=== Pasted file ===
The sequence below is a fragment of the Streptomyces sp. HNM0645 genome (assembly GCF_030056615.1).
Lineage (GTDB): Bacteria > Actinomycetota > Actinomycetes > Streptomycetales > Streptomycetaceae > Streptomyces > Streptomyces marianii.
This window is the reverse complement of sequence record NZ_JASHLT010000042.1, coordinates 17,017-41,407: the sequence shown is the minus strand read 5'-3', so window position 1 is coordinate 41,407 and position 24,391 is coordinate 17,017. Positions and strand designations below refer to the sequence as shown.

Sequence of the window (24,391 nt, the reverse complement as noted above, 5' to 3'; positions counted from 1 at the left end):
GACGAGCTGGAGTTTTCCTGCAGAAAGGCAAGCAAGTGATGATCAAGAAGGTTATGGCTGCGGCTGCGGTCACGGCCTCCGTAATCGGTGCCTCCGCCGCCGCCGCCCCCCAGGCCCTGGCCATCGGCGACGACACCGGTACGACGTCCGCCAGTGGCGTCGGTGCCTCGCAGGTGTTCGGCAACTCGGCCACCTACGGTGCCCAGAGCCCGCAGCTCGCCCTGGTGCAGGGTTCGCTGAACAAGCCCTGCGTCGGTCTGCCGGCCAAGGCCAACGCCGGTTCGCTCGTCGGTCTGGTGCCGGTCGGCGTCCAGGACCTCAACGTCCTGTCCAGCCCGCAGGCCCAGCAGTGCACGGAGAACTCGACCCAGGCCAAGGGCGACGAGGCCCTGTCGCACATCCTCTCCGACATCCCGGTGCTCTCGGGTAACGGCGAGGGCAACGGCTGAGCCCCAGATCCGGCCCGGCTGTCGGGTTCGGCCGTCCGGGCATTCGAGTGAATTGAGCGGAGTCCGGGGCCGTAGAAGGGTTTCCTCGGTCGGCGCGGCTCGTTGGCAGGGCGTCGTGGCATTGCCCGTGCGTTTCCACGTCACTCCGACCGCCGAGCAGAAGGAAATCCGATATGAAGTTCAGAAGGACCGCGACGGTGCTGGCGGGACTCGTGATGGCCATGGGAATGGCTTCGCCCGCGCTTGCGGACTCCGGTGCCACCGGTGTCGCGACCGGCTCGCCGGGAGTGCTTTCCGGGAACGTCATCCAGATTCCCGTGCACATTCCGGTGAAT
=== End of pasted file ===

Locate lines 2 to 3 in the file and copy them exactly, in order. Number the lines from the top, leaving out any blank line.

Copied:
Lineage (GTDB): Bacteria > Actinomycetota > Actinomycetes > Streptomycetales > Streptomycetaceae > Streptomyces > Streptomyces marianii.
This window is the reverse complement of sequence record NZ_JASHLT010000042.1, coordinates 17,017-41,407: the sequence shown is the minus strand read 5'-3', so window position 1 is coordinate 41,407 and position 24,391 is coordinate 17,017. Positions and strand designations below refer to the sequence as shown.